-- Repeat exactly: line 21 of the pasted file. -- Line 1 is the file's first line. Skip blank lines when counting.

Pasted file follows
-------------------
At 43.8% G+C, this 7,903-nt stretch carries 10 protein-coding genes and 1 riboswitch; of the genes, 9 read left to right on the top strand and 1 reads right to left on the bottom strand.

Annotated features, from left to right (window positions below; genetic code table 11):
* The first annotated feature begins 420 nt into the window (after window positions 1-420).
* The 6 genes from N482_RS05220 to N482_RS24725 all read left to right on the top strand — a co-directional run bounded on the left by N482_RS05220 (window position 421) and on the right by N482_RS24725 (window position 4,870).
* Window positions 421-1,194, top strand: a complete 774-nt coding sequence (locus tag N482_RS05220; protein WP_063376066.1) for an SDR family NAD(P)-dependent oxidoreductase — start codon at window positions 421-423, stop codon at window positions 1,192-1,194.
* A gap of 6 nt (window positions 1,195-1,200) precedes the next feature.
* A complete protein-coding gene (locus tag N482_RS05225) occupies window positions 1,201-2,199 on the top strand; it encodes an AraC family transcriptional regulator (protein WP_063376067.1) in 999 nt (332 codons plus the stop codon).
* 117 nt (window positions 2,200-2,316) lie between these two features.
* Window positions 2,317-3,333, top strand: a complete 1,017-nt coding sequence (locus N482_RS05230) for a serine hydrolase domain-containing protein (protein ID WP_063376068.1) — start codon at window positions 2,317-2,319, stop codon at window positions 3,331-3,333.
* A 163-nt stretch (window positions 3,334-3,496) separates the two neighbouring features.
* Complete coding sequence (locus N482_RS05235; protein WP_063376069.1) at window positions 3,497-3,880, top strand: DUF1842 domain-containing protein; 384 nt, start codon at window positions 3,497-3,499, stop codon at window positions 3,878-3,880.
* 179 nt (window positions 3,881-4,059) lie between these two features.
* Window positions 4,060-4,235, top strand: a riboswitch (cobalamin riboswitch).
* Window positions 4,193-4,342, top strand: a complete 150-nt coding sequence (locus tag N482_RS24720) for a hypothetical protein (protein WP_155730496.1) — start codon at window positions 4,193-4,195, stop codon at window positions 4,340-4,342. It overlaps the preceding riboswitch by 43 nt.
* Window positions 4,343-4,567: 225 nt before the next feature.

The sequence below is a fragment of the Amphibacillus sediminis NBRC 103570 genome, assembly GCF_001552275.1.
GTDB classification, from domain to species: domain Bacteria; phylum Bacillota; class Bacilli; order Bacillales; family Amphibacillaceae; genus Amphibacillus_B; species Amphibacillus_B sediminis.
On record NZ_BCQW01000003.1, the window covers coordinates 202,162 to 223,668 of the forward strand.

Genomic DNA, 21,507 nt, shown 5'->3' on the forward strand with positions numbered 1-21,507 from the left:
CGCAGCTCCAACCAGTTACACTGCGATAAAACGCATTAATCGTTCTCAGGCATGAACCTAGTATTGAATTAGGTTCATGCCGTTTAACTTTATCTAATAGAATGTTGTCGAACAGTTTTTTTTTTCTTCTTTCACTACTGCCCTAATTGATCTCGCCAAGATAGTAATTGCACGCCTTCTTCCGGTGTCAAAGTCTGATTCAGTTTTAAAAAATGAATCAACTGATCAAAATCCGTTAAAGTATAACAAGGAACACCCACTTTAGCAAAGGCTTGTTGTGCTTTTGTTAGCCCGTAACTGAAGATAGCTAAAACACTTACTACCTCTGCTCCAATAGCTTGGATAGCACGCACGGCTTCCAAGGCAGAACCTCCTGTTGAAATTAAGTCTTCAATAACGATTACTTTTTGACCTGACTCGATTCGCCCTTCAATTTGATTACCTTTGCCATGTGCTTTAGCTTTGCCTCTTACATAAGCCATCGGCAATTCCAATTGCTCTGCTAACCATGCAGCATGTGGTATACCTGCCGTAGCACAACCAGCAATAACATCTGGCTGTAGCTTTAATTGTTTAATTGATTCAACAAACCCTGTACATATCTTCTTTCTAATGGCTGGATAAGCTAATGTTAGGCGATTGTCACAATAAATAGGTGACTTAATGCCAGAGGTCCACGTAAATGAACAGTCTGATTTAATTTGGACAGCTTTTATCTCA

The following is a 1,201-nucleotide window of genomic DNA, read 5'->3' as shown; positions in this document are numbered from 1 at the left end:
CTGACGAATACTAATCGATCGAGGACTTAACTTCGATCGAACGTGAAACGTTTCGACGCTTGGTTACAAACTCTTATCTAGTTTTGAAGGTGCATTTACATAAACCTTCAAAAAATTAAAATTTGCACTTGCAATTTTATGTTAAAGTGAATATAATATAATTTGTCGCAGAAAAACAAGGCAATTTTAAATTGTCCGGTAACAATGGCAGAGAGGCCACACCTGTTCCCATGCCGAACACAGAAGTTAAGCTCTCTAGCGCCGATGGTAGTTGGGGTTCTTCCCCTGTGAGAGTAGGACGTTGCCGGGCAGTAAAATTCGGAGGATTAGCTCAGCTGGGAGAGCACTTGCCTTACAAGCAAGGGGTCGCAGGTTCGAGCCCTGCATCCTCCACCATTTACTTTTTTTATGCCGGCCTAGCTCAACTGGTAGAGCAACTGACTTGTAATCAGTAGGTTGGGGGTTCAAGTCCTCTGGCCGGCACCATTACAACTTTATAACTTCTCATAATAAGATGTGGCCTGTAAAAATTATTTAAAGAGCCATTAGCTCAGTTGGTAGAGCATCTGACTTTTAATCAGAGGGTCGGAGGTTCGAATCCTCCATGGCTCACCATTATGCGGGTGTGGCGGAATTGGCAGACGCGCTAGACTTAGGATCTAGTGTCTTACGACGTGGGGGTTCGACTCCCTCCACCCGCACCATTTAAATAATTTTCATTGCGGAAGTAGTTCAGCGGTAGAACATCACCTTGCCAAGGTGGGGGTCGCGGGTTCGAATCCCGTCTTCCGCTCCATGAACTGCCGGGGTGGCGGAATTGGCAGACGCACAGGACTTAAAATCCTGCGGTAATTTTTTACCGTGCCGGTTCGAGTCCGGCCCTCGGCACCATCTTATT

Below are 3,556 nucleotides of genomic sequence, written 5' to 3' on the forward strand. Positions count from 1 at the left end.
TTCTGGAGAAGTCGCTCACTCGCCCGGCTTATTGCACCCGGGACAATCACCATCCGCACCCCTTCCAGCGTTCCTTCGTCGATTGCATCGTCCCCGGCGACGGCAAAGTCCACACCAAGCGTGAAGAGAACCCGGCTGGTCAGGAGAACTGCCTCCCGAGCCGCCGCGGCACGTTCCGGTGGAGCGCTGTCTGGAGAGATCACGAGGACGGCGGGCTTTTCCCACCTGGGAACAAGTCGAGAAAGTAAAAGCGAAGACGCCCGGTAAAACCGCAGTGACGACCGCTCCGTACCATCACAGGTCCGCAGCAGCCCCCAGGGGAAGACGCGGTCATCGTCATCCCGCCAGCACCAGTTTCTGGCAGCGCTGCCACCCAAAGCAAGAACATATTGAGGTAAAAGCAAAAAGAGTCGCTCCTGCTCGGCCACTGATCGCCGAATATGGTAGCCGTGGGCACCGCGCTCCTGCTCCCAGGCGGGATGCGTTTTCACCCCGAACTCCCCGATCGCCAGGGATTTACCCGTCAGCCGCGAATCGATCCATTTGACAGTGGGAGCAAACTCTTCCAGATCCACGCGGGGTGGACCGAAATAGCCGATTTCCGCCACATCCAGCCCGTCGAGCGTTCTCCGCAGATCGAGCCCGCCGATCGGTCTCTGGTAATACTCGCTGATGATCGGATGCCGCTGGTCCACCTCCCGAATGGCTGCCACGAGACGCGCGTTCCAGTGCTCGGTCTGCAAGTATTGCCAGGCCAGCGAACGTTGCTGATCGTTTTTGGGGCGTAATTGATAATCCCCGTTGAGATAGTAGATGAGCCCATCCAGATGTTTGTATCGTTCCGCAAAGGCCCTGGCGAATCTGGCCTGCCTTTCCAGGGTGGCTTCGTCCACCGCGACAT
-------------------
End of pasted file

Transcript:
The following is a 1,201-nucleotide window of genomic DNA, read 5'->3' as shown; positions in this document are numbered from 1 at the left end: